Where we work
Helvetas helps farming families among the disadvantaged in Bangladesh improve their farming practices, and market their products more successfully by working together. We inform people about their rights and train local officials to provide better public services. This is our contribution to peace in this crisis-ridden region.
Switzerland has a population of eight and a half million people on 41,000 square kilometers. But what if it had 41 million people? What seems inconceivable in our country is a reality in Bangladesh, where over 160 million people live on 160,000 square kilometers.
Nearly one third of them are officially poor, meaning they live on less than $2 a day. Poverty and illiteracy are particularly widespread in the Chittagong Hill Tracts, an area inhabited by 13 different minorities. After violent conflicts with the central government between 1977 and 1997, the “tribal peoples”, as they call themselves, lost large parts of their traditional lands to farmers and landless people from the lowlands, who migrated into the hills with the government’s approval. In the Hill Tracts, 50% of the population cannot read and write. And as they do not understand the official language, Bengali, it is extremely hard for citizens to raise grievances to the authorities and claim their rights.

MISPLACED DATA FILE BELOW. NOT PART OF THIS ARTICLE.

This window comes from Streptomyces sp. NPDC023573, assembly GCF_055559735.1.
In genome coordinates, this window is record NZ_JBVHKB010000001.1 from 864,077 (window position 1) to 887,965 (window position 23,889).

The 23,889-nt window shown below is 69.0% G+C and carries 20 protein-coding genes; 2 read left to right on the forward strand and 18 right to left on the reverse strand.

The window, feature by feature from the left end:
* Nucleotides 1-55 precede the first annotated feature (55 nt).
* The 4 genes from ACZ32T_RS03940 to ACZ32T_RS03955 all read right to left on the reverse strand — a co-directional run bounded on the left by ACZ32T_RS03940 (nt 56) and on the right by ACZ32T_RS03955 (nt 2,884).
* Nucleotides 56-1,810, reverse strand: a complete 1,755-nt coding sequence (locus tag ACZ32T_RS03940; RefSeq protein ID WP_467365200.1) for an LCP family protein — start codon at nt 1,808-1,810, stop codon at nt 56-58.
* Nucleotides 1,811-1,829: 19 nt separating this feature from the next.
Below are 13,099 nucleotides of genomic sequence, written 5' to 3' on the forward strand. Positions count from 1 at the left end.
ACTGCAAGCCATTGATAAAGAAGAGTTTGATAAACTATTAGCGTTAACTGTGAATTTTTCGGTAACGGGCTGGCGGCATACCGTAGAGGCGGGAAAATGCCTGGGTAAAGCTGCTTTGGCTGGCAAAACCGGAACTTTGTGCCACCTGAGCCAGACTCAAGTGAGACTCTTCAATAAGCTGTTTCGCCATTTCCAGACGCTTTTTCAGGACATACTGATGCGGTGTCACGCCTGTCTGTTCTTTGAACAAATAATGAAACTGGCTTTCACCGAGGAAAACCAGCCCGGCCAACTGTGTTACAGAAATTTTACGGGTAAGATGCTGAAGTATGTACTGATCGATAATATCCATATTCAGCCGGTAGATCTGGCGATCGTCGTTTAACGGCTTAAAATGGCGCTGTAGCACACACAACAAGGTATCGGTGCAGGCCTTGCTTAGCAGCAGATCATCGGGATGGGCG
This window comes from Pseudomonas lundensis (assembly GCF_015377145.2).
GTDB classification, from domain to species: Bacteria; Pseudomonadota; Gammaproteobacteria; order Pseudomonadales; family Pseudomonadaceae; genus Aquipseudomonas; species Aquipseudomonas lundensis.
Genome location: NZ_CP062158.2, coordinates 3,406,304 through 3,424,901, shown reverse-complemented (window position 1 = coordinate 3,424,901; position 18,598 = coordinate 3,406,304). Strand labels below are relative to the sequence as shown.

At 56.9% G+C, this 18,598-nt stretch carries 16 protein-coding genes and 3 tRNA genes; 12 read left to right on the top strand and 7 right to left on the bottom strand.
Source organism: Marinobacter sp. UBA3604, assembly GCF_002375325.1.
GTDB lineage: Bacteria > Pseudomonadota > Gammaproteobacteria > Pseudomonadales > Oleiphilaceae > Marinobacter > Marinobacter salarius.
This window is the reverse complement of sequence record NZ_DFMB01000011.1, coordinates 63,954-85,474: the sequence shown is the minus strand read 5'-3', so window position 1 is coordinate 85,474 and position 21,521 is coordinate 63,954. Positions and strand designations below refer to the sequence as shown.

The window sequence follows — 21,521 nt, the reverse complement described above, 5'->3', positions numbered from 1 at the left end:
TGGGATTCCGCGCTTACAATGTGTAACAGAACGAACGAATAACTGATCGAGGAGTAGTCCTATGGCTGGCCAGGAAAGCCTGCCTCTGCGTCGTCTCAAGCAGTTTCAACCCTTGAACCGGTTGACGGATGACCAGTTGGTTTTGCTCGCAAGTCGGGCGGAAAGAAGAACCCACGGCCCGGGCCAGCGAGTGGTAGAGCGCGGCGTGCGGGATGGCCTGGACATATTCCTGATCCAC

Helvetas is promoting agricultural innovation in 170 villages in the region. Farmers are learning to improve yields on their small turmeric, ginger and banana fields and to grow new and more profitable crops and medicinal herbs. Furthermore, they are teaming up to tap new marketing channels. Those who do not know how to read and write can attend literacy courses. 8,000 farming households have pooled their forces to form agricultural cooperatives. Another 3,500 households will be joining them in the second phase of the project.
The people here are learning about their rights, and how to articulate their grievances and take responsibility for their own community. In addition to traditional decision-makers and members of village development committees, state officials are also trained to do a better job of public service. They are beginning to take the interests of minority groups and individuals seriously and involve them in planning and decision-making processes. This is our contribution to peace in a region in which conflicts between centripetal forces fighting for greater centralization and centrifugal forces fighting for more autonomy are liable to keep flaring up again and again.
Hla Kyo Ching (30), a farmer and father, Tumo Para, Chittagong Hills, Bangladesh